Dollar falls below 80 Aust cents as drought weighs, RBNZ looms
The New Zealand dollar fell below 80 Australian cents for the first time since January as the drought across much of the North Island weighs on investor confidence in a local recovery and as the Reserve Bank prepares to review monetary policy tomorrow.
The kiwi fell as low as 79.79 Australian cents and traded at 79.91 cents at 5pm from 80.18 cents yesterday. It was little changed at 82.46 US cents from 82.50 cents at 8am and 82.44 cents yesterday.
The drought has stretched to another day and is increasingly weighing on recovery expectations already being hampered by a strong currency and slow Christchurch rebuild.
Finance Minister Bill English said yesterday the drought will probably impact on economic growth and lead to a lower tax take.
That comes ahead of central bank governor Graeme Wheeler's monetary policy review tomorrow, when he is expected to keep the benchmark rate unchanged at 2.5 percent.
"The market's going to be looking for him to play up the drought, but there's as many positives as negatives," said Mike Jones, currency strategist at Bank of New Zealand in Wellington. "The kiwi/Aussie had the double whammy from the New Zealand drought and Australian markets brightening as their economic outlook kind of steadies."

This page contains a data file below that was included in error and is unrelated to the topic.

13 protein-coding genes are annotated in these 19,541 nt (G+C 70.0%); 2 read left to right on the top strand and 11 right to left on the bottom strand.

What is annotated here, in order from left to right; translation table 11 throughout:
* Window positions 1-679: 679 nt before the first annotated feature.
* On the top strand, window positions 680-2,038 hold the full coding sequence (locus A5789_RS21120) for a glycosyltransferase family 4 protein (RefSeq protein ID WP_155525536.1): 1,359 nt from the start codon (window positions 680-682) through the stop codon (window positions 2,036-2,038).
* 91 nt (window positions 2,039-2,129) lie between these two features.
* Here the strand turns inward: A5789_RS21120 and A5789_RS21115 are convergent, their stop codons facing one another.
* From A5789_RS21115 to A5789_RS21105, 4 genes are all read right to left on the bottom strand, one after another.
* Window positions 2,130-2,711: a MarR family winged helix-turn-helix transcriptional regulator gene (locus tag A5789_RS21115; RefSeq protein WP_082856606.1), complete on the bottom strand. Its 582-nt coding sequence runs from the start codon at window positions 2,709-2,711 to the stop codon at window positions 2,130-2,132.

New Zealand food prices fell 0.3 percent last month, led by seasonally cheaper fruit and vegetables and discounted meat, according to government figures.
Food prices account for about 19 percent of the consumers price index, which was tracking below the central bank's target 1 percent to 3 percent band in the December quarter at 0.9 percent.
The kiwi fell to 78.77 yen at 5pm in Wellington from 79.55 yesterday. It had been at a four-year high against the yen amid growing expectations the next Bank of Japan governor will embark on a larger monetary easing programme.
The kiwi traded at 63.23 euro cents from 63.29 cents yesterday and fell to 55.18 British pence from 55.31 pence yesterday.
The trade-weighted index was at 75.93 at 5pm in Wellington from 76.09 yesterday. The Reserve Bank projected the TWI would average 73.1 in the March quarter, though the lowest it has traded this year was 74.24 on January 4.